Now, go do something else for a while. I recommend getting out of the house for the rest of the day to take your mind off the situation. You've no doubt spent an entire day coming up with creative new ways to swear, you need the break.
Some time during the next day, take another good look at the floor and see what kind of progress has been made. If all's gone according to plan, there will no longer be a conga line of hundreds of ants marching across the floor because the carpet bombing of ant poison you've carried out will have taken care of them. There should be lots of dead ants piled up around the liquid ant baits and lots of dead ants piled up in the insecticide powder you laid down. If not, figure out where you need to reinforce (maybe there's a low-hanging cable that they're using to avoid the boric acid powder? (yes, I've seen them do that)) and cut 'em off.
When you've gone a day without ants taking over your house, sweep and mop the floors with ammonia solution. This will remove the scent trails that ants use to self-organize. After the floor's dry, put the liquid ant baits back in the same positions and lay a somewhat more thin line of boric acid powder across the entry point you found.
If they're coming up through sink overflows, get the liquid ant bait that comes in an oversized syringe, and just squirt it into the overflows. It won't hurt you because water's supposed to go down those inlets if the sink's too full. Be sure to coat as much of the inside surface as you can so the ants are sure to find it. Individually, they're not terribly bright; en masse, they seem to opt for the path of least resistance. If you put what they're looking for directly on top of them, they'll stop advancing because there will be a ready source right there.
Feb 25, 2017
I've mentioned once or twice that I have a media box at home running Kodi on top of Arch Linux. Once you've got your media drives registered and indexed, it's pretty easy to use. Save for the clock in the upper right-hand corner of the display, which almost never seems to coincide with the timezone set when you install Arch. So I don't forget again, and to try to fix the problem of skillions of worthless threads on the Kodi forums, here's how you fix it from inside of Kodi when it's running:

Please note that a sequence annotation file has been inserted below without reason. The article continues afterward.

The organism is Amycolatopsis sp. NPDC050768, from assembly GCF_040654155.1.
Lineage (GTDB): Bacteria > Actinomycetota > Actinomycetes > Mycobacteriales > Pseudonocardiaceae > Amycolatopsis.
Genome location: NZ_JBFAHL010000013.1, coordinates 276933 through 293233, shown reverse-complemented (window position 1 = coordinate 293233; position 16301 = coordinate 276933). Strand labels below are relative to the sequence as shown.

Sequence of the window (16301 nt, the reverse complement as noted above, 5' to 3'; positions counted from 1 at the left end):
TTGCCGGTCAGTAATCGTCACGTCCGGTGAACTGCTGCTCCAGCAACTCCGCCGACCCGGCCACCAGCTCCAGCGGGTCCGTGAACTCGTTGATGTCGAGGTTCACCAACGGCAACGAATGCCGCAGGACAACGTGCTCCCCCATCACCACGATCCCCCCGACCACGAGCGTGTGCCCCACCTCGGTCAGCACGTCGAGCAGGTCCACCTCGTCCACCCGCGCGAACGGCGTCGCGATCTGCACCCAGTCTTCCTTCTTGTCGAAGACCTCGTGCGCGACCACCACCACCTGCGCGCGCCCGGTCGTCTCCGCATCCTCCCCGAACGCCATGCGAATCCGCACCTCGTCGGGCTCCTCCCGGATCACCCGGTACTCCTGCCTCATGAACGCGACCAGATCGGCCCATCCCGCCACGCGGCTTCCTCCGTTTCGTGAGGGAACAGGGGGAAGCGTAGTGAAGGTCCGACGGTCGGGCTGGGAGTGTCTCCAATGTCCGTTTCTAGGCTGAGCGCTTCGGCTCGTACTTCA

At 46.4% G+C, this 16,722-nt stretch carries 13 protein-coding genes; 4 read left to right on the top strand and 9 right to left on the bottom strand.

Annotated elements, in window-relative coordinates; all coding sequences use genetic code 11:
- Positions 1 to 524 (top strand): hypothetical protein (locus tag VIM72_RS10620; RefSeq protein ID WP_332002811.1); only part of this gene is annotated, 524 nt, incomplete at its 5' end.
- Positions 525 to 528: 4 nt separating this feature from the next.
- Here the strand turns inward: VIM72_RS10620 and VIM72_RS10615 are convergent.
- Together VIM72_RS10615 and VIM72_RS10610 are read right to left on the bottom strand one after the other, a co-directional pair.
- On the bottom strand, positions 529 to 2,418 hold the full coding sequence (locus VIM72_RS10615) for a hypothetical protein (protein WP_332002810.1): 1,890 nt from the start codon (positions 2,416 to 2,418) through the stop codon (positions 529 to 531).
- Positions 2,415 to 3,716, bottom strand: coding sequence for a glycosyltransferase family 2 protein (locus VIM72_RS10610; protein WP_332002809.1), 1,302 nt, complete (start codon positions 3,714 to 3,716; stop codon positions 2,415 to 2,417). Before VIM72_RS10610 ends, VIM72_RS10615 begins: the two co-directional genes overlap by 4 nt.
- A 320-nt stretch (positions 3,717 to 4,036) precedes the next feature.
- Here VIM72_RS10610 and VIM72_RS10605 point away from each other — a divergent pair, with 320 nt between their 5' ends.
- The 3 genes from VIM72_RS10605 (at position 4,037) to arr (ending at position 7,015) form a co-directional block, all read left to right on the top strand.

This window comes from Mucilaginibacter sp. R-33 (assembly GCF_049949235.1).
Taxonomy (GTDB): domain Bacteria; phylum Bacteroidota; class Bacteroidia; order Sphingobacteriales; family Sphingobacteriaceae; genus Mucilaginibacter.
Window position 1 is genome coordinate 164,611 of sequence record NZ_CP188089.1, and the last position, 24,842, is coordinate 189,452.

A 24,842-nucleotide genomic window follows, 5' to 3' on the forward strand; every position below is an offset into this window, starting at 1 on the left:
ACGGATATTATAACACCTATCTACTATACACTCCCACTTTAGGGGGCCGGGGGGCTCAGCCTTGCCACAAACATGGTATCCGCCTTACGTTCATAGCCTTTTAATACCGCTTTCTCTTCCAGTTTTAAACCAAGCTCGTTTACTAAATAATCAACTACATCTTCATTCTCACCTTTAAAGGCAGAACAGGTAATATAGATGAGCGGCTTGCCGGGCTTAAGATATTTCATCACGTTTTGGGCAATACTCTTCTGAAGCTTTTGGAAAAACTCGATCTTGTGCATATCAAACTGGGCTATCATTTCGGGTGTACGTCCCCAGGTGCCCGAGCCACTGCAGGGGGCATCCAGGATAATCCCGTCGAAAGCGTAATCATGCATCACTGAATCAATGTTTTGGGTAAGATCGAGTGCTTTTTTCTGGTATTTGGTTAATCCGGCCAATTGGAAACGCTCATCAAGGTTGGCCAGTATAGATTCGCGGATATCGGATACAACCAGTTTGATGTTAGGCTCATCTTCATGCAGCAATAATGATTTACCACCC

- System -> Settings
- Appearance menu
- International tab
- Timezone Country
- Pick the country you live in
- Pick the timezone you're in
- You're done.
Feb 10, 2017
Let's say that you want to mirror a website chock full of data before it gets 451'd - say it's epadatadump.com. You've got a boatload of disk space free on your Linux box (maybe a terabyte or so) and a relatively stable network connection. How do you do it?
wget. You use wget. Here's how you do it:
[user@guerilla-archival:(9) ~]$ wget --mirror --continue \
-e robots=off --wait 30 --random-wait http://epadatadump.com/
Let's break this down:
- wget - Self explanatory.
- --mirror - Mirror the site.
- --continue - If you have to re-run the command, pick up where you left off (including the exact location in a file).
- -e robots=off - Ignore robots.txt because it will be in your way otherwise. Many archive owners use this file to prevent web crawlers (and wget) from riffling through their data. Assuming this is sufficiently important, this is what you want to use.
- --wait 30 - Wait 30 seconds between downloads.
- --random-wait - Actually wait for 0.5 * (value of --wait) to 1.5 * (value of --wait) seconds in between requests to evade rate limiters.
- http://epadatadump.com/ - The URL of the website or archive you're copying.
If the archive you're copying requires a username and password to get in, you'll want to add the --user=<your username> and --password=<your password> to the above command line.
Happy mirroring. Make sure you have enough disk space.
Jan 26, 2017
UPDATE - 20170302 - Added Firefox plugin for the Internet Archive.
UPDATE - 20170205 - Added Chrome plugin for the Internet Archive.